The article below was written by Miami Construction Lawyer Alex Barthet and appeared first on TheLienZone under the title "Falling Objects in Construction." It was re-posted with permission. For more information about Alex and his firm, please visit www.TheLienZone.com andwww.Barthet.com.
Remember that day in school when the lesson was about the acceleration of free falling objects. The science teacher asked an interesting question. If you dropped a feather and a hammer out the window at the same time, which would hit the ground first? According to Galileo, all things should fall at the same rate, regardless of their weight, right? That’s a valid theory and it was actually illustrated at the end of the Apollo 15 moon walk. In 1971 astronaut, David Scott, performed the experiment and had both items land simultaneously.
Of course, that was on the moon. Here on earth, where we have a distinct atmosphere, things are a bit different. Objects fall slower or faster depending on the amount of air resistance and drag they meet on the way down.
Not too long ago, many of us were surprised that a drywall delivery man could in fact be killed after being hit by a small tape measure. But that tape measure had fallen 50 stories.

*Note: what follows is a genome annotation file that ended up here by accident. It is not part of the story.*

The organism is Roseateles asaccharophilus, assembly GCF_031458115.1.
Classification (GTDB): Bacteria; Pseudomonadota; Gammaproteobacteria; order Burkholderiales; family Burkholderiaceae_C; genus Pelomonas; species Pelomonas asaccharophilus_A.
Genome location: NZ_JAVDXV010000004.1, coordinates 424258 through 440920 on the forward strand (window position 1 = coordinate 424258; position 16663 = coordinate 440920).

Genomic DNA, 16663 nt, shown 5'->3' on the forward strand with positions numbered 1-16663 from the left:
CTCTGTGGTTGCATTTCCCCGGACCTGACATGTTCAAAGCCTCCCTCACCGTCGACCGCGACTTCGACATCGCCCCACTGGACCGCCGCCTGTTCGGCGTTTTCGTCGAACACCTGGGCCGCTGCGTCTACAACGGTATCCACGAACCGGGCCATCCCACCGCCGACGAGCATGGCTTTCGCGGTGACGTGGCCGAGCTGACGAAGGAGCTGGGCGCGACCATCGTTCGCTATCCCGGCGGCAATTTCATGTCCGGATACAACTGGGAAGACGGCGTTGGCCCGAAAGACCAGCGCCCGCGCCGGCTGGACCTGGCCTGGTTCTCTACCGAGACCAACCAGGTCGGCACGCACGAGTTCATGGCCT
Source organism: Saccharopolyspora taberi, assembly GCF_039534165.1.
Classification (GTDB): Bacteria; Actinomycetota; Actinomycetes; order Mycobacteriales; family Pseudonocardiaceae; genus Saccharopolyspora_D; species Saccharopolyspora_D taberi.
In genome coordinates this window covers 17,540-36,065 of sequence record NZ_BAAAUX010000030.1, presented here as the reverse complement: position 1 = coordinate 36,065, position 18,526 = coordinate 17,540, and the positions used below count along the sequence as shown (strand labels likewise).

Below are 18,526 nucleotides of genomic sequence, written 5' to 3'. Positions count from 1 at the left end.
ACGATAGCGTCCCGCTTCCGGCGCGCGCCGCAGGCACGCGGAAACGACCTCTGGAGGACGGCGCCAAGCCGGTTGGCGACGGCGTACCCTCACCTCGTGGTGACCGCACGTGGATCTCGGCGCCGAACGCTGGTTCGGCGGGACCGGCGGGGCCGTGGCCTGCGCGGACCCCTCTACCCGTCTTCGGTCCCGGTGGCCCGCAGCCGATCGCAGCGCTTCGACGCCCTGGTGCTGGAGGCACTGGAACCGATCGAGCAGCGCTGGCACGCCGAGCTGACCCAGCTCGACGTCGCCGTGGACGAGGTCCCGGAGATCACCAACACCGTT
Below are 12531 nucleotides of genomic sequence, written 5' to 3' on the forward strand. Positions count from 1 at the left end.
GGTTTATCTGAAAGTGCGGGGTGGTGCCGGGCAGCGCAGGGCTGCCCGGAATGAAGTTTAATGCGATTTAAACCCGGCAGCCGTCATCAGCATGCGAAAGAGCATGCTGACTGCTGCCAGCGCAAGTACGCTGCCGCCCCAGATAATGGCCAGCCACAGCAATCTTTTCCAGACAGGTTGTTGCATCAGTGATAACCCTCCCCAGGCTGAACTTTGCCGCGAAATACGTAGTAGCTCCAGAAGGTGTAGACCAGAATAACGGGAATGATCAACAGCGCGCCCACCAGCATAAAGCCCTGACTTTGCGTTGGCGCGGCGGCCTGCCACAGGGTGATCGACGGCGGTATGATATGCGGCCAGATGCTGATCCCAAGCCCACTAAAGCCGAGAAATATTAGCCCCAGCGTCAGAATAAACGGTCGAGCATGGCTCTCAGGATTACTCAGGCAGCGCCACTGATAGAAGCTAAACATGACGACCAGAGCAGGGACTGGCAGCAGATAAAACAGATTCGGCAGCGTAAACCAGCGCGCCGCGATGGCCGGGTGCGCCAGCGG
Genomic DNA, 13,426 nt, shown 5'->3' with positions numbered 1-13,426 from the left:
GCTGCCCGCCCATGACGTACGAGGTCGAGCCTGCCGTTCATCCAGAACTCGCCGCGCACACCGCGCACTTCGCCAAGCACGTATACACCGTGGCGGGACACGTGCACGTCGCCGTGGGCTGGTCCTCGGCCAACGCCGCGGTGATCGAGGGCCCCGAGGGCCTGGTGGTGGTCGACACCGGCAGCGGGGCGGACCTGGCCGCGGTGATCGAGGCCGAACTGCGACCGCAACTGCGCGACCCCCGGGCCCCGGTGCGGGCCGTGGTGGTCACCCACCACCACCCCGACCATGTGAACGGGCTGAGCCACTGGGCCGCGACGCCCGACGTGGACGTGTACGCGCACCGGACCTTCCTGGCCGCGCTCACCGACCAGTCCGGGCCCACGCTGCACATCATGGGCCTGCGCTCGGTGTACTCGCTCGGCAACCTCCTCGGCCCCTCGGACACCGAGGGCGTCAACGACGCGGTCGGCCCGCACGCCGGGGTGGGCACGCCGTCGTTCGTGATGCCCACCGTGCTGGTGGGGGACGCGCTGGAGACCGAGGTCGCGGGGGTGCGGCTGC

Falling objects remain a big problem and significant safety concern on all construction sites. There were over 70 fatalities resulting from falling items in 2014. From small tools, nuts and bolts, hard hats, pieces of pipe, lumber, concrete bits, bricks, debris, even cell phones – all continue to fall from hi-rise job sites and many are causing extensive injuries and property damage.
Height, weight, shape – all matter in determining the extent of damage caused by a falling object. And it shouldn’t be assumed that only the area directly below the falling object is at risk. Items do not always fall in a straight line and often ricochet, hitting someone or something not even at the work site.
Contractors clearly need to consider a number of prevention guidelines related to dropped objects:
- Educate: Reduce the risk by requiring all workers to become familiar with job site safety rules.
- Secure: Keep all loose items tethered on aerial jobsites, and have all workers pay special attention to safe storage and careful transport.
- Safeguard: Install toe boards, guardrails and safety nets on project floors, as well as canopies below.
A safe job site has to be priority one for all involved in construction, and falling object protection has to be part of each contractor’s safety manual.